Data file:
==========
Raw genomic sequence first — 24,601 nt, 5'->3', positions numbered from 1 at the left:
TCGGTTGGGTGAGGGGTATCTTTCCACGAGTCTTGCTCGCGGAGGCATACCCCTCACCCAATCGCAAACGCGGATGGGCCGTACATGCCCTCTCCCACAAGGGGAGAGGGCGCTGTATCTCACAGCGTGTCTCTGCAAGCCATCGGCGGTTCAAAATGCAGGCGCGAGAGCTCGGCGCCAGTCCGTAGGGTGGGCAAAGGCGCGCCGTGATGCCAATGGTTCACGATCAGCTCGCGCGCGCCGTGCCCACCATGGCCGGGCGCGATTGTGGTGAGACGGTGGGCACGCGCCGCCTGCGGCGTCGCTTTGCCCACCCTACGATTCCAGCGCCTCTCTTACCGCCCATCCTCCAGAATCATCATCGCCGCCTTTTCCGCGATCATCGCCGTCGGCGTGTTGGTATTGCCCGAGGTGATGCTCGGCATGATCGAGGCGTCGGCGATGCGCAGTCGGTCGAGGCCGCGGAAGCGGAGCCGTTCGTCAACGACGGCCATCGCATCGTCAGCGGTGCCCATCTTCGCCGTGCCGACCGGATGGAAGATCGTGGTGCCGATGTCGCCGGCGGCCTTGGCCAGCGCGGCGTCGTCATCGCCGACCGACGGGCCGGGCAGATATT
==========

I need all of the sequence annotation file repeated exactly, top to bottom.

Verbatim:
Raw genomic sequence first — 24,601 nt, 5'->3', positions numbered from 1 at the left:
TCGGTTGGGTGAGGGGTATCTTTCCACGAGTCTTGCTCGCGGAGGCATACCCCTCACCCAATCGCAAACGCGGATGGGCCGTACATGCCCTCTCCCACAAGGGGAGAGGGCGCTGTATCTCACAGCGTGTCTCTGCAAGCCATCGGCGGTTCAAAATGCAGGCGCGAGAGCTCGGCGCCAGTCCGTAGGGTGGGCAAAGGCGCGCCGTGATGCCAATGGTTCACGATCAGCTCGCGCGCGCCGTGCCCACCATGGCCGGGCGCGATTGTGGTGAGACGGTGGGCACGCGCCGCCTGCGGCGTCGCTTTGCCCACCCTACGATTCCAGCGCCTCTCTTACCGCCCATCCTCCAGAATCATCATCGCCGCCTTTTCCGCGATCATCGCCGTCGGCGTGTTGGTATTGCCCGAGGTGATGCTCGGCATGATCGAGGCGTCGGCGATGCGCAGTCGGTCGAGGCCGCGGAAGCGGAGCCGTTCGTCAACGACGGCCATCGCATCGTCAGCGGTGCCCATCTTCGCCGTGCCGACCGGATGGAAGATCGTGGTGCCGATGTCGCCGGCGGCCTTGGCCAGCGCGGCGTCGTCATCGCCGACCGACGGGCCGGGCAGATATT